Hypothesis / aims of study
Transobturator tape (TOT), is a worldwide used tecnique for stress urinary incontinence with high cure rates. 5% to 20% surgical failure after procedures were reported. Next step for patients in whom the TOT procedure has failed remains unclear. Traditional treatment alternatives of recurrent incontinence after failure of TOT procedure includes colposuspansion, repeated sling surgery, injection of peri-urethral bulking agents, and artificial urinary sphincter. We compared the success rates of tape shorthening method and repeating of new sling material after failure of TOT. We evaluated the changes in continence status and satisfaction of patients who underwent tape shortening and repeating of sling material after failure of TOT procedure.
Study design, materials and methods
Nineteen patients were involved to our study after failure of TOT. Tape shortening (TS) was performed for 9 patients and repeating sling material (RT) for 10 patients. Evaluation before the procedures included detailed history ,physical examination, stress test, Q-type test, urinalysis, urine culture, ultrasonography and uroflowmetry. Maximum flow rate (Qmax), and postvoid residual (PVR) volume were checked.
Shortening of the tape and repeat TOT procedures were both performed under spinal anesthesia. The TOT procedure was performed as described by Delorme technique. Tape shorthening was performed via sagittal incision in the anterior vaginal wall, starting 1 cm below the external urethral meatus. A bilateral dissection was performed. The tape was identified and the tape was held by 2 forceps simetrically from the center of sling. Then using 1-0 Prolene, a figure-eight suture was done. We closed the vaginal incisions with 2-0 Vicryl.Evaluation of objective and subjective success rates of procedures were evaluated at the first year of surgery with stress test and Q-type test. Subjective outcome was evaluated using the validated condition-specific questionnaire: UISS (Urinary Incontinence Severity Score). Patient satisfaction was evaluated by one question from the questionnaire Are you satisfied with the operation or not?’’ Pain status after operations were assessed by utilizing average visual analogue Scale (VAS) (1-10)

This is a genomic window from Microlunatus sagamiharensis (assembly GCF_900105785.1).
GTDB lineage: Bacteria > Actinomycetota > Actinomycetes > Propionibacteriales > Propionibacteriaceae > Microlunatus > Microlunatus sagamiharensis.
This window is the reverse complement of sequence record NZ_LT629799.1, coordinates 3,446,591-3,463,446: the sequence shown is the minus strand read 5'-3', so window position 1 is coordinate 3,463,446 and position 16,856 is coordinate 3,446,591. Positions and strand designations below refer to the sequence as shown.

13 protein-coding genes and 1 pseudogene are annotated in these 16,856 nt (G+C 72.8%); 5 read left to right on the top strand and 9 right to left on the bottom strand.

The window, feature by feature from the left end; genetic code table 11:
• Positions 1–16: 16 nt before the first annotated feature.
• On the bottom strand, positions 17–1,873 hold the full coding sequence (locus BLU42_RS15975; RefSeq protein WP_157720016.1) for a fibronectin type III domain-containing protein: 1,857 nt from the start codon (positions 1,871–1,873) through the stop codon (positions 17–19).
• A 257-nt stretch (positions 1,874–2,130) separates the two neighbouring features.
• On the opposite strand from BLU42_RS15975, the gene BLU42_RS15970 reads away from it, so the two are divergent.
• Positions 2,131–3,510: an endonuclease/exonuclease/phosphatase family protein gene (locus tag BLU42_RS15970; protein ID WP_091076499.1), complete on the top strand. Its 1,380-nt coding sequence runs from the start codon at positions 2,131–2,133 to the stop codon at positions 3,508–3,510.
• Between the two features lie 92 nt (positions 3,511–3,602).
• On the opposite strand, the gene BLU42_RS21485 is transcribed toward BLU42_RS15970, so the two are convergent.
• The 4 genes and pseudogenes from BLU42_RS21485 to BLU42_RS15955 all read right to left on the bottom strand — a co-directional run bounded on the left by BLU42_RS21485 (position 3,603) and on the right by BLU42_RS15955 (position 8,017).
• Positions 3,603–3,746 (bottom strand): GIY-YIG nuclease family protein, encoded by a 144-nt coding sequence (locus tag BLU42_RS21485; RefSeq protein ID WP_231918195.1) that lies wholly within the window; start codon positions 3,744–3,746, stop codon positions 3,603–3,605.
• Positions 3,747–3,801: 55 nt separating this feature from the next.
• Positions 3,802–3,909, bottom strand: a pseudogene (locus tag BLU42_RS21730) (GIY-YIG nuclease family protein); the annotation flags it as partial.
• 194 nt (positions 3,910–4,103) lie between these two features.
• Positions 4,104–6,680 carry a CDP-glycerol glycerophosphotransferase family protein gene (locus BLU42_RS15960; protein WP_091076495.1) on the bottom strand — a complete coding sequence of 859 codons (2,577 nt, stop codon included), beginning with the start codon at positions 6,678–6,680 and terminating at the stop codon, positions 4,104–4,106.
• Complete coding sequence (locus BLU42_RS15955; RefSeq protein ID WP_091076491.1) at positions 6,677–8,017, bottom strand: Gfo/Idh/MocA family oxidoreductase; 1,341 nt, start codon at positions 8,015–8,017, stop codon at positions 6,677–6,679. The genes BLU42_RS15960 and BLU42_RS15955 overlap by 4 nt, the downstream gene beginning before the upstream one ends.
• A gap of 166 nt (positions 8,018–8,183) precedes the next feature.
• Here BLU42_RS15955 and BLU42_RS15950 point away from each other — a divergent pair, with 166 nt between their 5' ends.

The mean patient age was 56.6 (range 48 to 70) .The mean period of second procedures was 5.2 months (range, 3-11 months) after the first procedure. No serious complications were observed during the tape shortening and repeating sling procedures .One year after TOT shortening, complete dry rate was %44.5,(4 patients) and 2 patients showed improvement, and 3 patient reported failure according to patient self reports . 7 patients have reported complete dryness (%70) and 1 patient showed improvement and 2 patients reported failure in RT group. According to objective evalauation of success rates,we examined no leakage for 5 patients in stress test for group TS and 8 patients for group RT. Eight patients were satisfied in RT group (%80) and five in TS group (%55) according to questionnaire form. One year after tape shortening, de novo urgency and voiding difficulty were observed in 2 patients for each of groups. Mean Q max values were 20.5 for group TS and 22.3 for group RT before procedures and 18.2 for TS and 20.6 for group RT after operations. Changes for mean Q max levels was not statistically significant different for both groups.
Interpretation of results
Repeating of sling material is the most common technique after failure of TOT surgery. Shortening of the previously implanted tape and a repeated TOT procedure both are safe, effective, viable options after initial TOT failure.Tape shortening for patients with recurrent stress urinary incontinence is relatively easy to perform. But success rates for tape shorthening procedure seems lower than repeating of TOT procedure.